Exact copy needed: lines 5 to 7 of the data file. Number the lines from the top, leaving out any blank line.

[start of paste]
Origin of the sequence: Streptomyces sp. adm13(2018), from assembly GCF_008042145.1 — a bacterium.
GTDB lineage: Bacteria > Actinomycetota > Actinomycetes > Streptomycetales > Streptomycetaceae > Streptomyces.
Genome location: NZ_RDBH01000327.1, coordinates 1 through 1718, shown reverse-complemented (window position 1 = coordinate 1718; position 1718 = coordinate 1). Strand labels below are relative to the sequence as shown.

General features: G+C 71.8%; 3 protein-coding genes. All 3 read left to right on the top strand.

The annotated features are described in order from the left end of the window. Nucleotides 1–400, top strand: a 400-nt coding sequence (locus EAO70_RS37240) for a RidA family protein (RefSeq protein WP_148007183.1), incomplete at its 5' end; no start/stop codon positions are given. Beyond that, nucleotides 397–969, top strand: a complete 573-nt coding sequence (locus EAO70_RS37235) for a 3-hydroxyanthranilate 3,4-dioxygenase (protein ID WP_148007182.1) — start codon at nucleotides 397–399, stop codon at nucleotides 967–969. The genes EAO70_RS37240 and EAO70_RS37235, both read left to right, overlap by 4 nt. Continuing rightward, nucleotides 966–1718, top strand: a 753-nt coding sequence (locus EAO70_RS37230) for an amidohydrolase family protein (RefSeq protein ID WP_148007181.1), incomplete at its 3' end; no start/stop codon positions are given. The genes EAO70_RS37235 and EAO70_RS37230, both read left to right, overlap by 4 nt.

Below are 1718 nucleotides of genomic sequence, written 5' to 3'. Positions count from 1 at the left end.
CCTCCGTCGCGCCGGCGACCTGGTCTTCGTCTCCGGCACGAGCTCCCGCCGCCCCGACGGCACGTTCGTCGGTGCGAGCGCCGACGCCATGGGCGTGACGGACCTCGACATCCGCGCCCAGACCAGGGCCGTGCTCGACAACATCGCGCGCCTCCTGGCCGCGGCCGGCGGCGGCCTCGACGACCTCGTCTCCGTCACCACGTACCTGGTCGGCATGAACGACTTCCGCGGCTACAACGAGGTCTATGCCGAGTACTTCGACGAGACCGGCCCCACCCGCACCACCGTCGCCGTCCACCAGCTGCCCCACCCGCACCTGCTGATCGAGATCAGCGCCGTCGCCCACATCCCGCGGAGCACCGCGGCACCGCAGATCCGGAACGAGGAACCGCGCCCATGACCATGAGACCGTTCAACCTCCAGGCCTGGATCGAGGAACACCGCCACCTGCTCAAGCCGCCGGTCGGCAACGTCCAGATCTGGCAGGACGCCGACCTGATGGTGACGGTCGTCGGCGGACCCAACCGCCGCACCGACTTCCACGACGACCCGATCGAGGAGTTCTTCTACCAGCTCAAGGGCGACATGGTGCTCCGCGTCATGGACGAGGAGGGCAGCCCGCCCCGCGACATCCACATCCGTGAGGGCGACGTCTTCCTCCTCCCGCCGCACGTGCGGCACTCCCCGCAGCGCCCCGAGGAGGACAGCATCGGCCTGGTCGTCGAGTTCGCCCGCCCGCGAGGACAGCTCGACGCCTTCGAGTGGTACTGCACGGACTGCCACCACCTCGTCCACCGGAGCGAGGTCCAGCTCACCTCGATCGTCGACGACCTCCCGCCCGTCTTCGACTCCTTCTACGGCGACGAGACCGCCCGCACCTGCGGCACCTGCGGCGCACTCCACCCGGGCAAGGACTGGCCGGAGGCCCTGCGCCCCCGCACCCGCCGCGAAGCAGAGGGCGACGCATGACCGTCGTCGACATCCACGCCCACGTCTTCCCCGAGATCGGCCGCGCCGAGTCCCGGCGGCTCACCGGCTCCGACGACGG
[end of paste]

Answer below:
The annotated features are described in order from the left end of the window. Nucleotides 1–400, top strand: a 400-nt coding sequence (locus EAO70_RS37240) for a RidA family protein (RefSeq protein WP_148007183.1), incomplete at its 5' end; no start/stop codon positions are given. Beyond that, nucleotides 397–969, top strand: a complete 573-nt coding sequence (locus EAO70_RS37235) for a 3-hydroxyanthranilate 3,4-dioxygenase (protein ID WP_148007182.1) — start codon at nucleotides 397–399, stop codon at nucleotides 967–969. The genes EAO70_RS37240 and EAO70_RS37235, both read left to right, overlap by 4 nt. Continuing rightward, nucleotides 966–1718, top strand: a 753-nt coding sequence (locus EAO70_RS37230) for an amidohydrolase family protein (RefSeq protein ID WP_148007181.1), incomplete at its 3' end; no start/stop codon positions are given. The genes EAO70_RS37235 and EAO70_RS37230, both read left to right, overlap by 4 nt.

Below are 1718 nucleotides of genomic sequence, written 5' to 3'. Positions count from 1 at the left end.
CCTCCGTCGCGCCGGCGACCTGGTCTTCGTCTCCGGCACGAGCTCCCGCCGCCCCGACGGCACGTTCGTCGGTGCGAGCGCCGACGCCATGGGCGTGACGGACCTCGACATCCGCGCCCAGACCAGGGCCGTGCTCGACAACATCGCGCGCCTCCTGGCCGCGGCCGGCGGCGGCCTCGACGACCTCGTCTCCGTCACCACGTACCTGGTCGGCATGAACGACTTCCGCGGCTACAACGAGGTCTATGCCGAGTACTTCGACGAGACCGGCCCCACCCGCACCACCGTCGCCGTCCACCAGCTGCCCCACCCGCACCTGCTGATCGAGATCAGCGCCGTCGCCCACATCCCGCGGAGCACCGCGGCACCGCAGATCCGGAACGAGGAACCGCGCCCATGACCATGAGACCGTTCAACCTCCAGGCCTGGATCGAGGAACACCGCCACCTGCTCAAGCCGCCGGTCGGCAACGTCCAGATCTGGCAGGACGCCGACCTGATGGTGACGGTCGTCGGCGGACCCAACCGCCGCACCGACTTCCACGACGACCCGATCGAGGAGTTCTTCTACCAGCTCAAGGGCGACATGGTGCTCCGCGTCATGGACGAGGAGGGCAGCCCGCCCCGCGACATCCACATCCGTGAGGGCGACGTCTTCCTCCTCCCGCCGCACGTGCGGCACTCCCCGCAGCGCCCCGAGGAGGACAGCATCGGCCTGGTCGTCGAGTTCGCCCGCCCGCGAGGACAGCTCGACGCCTTCGAGTGGTACTGCACGGACTGCCACCACCTCGTCCACCGGAGCGAGGTCCAGCTCACCTCGATCGTCGACGACCTCCCGCCCGTCTTCGACTCCTTCTACGGCGACGAGACCGCCCGCACCTGCGGCACCTGCGGCGCACTCCACCCGGGCAAGGACTGGCCGGAGGCCCTGCGCCCCCGCACCCGCCGCGAAGCAGAGGGCGACGCATGACCGTCGTCGACATCCACGCCCACGTCTTCCCCGAGATCGGCCGCGCCGAGTCCCGGCGGCTCACCGGCTCCGACGACGG